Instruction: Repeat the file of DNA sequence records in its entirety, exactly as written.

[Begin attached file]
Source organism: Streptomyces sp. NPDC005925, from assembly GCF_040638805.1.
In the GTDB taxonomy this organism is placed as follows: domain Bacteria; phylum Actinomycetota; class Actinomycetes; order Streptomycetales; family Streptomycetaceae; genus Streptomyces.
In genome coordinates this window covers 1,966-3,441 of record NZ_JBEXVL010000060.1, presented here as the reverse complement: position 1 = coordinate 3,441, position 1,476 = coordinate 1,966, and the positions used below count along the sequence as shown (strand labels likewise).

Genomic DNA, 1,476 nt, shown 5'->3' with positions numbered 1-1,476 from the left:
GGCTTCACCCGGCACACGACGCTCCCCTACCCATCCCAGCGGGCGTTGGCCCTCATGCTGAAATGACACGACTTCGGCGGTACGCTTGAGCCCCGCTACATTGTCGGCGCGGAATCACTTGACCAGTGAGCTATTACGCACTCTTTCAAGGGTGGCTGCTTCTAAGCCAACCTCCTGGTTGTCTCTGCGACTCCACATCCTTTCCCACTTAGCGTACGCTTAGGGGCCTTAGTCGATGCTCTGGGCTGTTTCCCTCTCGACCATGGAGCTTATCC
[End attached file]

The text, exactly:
Source organism: Streptomyces sp. NPDC005925, from assembly GCF_040638805.1.
In the GTDB taxonomy this organism is placed as follows: domain Bacteria; phylum Actinomycetota; class Actinomycetes; order Streptomycetales; family Streptomycetaceae; genus Streptomyces.
In genome coordinates this window covers 1,966-3,441 of record NZ_JBEXVL010000060.1, presented here as the reverse complement: position 1 = coordinate 3,441, position 1,476 = coordinate 1,966, and the positions used below count along the sequence as shown (strand labels likewise).

Genomic DNA, 1,476 nt, shown 5'->3' with positions numbered 1-1,476 from the left:
GGCTTCACCCGGCACACGACGCTCCCCTACCCATCCCAGCGGGCGTTGGCCCTCATGCTGAAATGACACGACTTCGGCGGTACGCTTGAGCCCCGCTACATTGTCGGCGCGGAATCACTTGACCAGTGAGCTATTACGCACTCTTTCAAGGGTGGCTGCTTCTAAGCCAACCTCCTGGTTGTCTCTGCGACTCCACATCCTTTCCCACTTAGCGTACGCTTAGGGGCCTTAGTCGATGCTCTGGGCTGTTTCCCTCTCGACCATGGAGCTTATCC